So what are fatality rates like in the places where testing seems closer to adequate? Many of the locations with the highest rates of testing have those high rates because they’re also tiny. No one would project a 0% fatality rate simply because none of the dozen cases on the Falkland Islands resulted in death.
But what about nations where there have been both a significant number of cases, and high levels of testing? What do the results there show?
Clearly, there’s a wide range of values here. Some of these numbers, especially Italy, demonstrate the danger that COVID-19 represents when it overwhelms the healthcare system. And there’s no doubt that Italy, despite testing at nearly twice the rate of the United States, hasn’t tested nearly enough to genuinely define the outbreak there. That’s been seen in surveys of at least two villages showing rates much higher than the official numbers suggest. Italy’s 11% rate of positives on testing is enough to show that they haven’t tested enough to really determine the extent of what’s happening.
In fact, here’s another set of countries. This time, rather than just looking at the nations that did the most testing, this chart shows the nations that did the most testing compared to the number of positives. So in this table are nations that have best determined the extent of their outbreak (and Russia, where the numbers may or may not mean anything).
There’s a pair of problems at the bounds here. As the case count goes down, simple statistical noise begins to become dominant. It’s possible to find small countries where the fatality rate is 0% or close to 100%. In both tables, I’ve used the case count of Iceland as a (very) arbitrary cutoff in the number of cases, but it probably represents too small a cutoff. On the other hand, the nations at the top of these tables—Italy and Russia—clearly don’t reflect a “best case” scenario, but are edging toward the nightmare land of a completely swamped system.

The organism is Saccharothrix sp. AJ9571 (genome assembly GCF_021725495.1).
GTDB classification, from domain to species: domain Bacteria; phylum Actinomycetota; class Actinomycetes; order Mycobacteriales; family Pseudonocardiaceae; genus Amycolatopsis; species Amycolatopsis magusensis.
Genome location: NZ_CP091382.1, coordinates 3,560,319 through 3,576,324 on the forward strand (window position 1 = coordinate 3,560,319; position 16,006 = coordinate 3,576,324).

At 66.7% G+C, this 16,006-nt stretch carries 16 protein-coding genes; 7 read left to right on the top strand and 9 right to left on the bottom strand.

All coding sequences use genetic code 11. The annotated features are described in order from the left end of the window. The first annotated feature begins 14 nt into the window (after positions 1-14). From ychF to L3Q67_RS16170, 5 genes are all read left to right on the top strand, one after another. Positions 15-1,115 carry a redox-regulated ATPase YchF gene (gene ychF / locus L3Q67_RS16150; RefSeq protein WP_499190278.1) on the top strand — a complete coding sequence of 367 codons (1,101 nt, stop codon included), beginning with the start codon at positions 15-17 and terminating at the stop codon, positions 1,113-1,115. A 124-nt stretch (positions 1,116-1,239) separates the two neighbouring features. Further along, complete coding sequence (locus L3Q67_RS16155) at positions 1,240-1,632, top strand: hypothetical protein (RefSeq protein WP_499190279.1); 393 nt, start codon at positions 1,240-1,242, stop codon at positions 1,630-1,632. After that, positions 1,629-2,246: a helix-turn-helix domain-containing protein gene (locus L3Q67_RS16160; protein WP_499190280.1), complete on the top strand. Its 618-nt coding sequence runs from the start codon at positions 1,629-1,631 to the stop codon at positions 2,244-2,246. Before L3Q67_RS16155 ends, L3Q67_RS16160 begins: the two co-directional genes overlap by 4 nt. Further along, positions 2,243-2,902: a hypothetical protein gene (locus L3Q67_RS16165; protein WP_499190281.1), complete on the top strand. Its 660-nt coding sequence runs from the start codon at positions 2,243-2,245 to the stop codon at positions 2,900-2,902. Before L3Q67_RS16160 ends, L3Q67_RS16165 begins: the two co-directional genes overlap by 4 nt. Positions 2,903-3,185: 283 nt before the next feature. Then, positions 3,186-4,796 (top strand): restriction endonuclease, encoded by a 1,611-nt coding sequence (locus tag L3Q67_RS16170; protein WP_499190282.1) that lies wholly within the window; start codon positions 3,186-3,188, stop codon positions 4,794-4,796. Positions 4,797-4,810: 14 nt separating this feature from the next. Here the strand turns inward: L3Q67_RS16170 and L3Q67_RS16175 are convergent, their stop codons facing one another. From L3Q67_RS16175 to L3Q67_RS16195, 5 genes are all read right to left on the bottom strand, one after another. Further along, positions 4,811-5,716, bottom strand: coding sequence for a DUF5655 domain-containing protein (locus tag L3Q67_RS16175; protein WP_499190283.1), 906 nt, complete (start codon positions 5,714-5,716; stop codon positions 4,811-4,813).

Now … let’s finally come back to what the New York number says. If the 20% number is accurate, then the actual case fatality rate in New York City is around 0.7 to 1.1%. This includes all cases, not just tested cases. That’s all in. Kitchen sink.
This number seems like a very reasonable fit into the values generated in Iceland, UAE, Australia, and Israel. Some of these nations, including Iceland, are also using antibody tests, and it’s good to see them coming up with similar results. It’s also good to see any number lower than the grim 5.5% (and climbing) that results from comparing the current level of confirmed cases to the number of deaths in the United States.